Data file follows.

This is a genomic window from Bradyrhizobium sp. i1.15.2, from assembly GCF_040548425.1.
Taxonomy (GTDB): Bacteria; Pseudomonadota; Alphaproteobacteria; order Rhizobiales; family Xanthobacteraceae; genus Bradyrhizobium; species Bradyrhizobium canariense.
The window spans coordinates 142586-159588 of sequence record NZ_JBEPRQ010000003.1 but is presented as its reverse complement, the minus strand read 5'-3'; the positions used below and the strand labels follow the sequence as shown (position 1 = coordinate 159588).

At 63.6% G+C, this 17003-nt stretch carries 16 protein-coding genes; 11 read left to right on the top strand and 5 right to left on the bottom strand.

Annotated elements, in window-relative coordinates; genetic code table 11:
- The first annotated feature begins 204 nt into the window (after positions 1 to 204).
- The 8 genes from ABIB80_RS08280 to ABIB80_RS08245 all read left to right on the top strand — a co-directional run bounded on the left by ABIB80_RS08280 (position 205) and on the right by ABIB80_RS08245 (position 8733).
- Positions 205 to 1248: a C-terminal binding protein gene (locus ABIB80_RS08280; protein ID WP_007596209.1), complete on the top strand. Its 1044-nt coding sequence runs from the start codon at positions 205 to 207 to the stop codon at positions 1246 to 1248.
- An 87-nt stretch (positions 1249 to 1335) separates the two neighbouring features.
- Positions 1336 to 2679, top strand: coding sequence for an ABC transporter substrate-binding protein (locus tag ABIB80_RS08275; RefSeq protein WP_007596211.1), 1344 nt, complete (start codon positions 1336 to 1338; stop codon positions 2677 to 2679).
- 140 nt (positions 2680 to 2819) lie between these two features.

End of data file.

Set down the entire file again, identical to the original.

This is a genomic window from Bradyrhizobium sp. i1.15.2, from assembly GCF_040548425.1.
Taxonomy (GTDB): Bacteria; Pseudomonadota; Alphaproteobacteria; order Rhizobiales; family Xanthobacteraceae; genus Bradyrhizobium; species Bradyrhizobium canariense.
The window spans coordinates 142586-159588 of sequence record NZ_JBEPRQ010000003.1 but is presented as its reverse complement, the minus strand read 5'-3'; the positions used below and the strand labels follow the sequence as shown (position 1 = coordinate 159588).

At 63.6% G+C, this 17003-nt stretch carries 16 protein-coding genes; 11 read left to right on the top strand and 5 right to left on the bottom strand.

Annotated elements, in window-relative coordinates; genetic code table 11:
- The first annotated feature begins 204 nt into the window (after positions 1 to 204).
- The 8 genes from ABIB80_RS08280 to ABIB80_RS08245 all read left to right on the top strand — a co-directional run bounded on the left by ABIB80_RS08280 (position 205) and on the right by ABIB80_RS08245 (position 8733).
- Positions 205 to 1248: a C-terminal binding protein gene (locus ABIB80_RS08280; protein ID WP_007596209.1), complete on the top strand. Its 1044-nt coding sequence runs from the start codon at positions 205 to 207 to the stop codon at positions 1246 to 1248.
- An 87-nt stretch (positions 1249 to 1335) separates the two neighbouring features.
- Positions 1336 to 2679, top strand: coding sequence for an ABC transporter substrate-binding protein (locus tag ABIB80_RS08275; RefSeq protein WP_007596211.1), 1344 nt, complete (start codon positions 1336 to 1338; stop codon positions 2677 to 2679).
- 140 nt (positions 2680 to 2819) lie between these two features.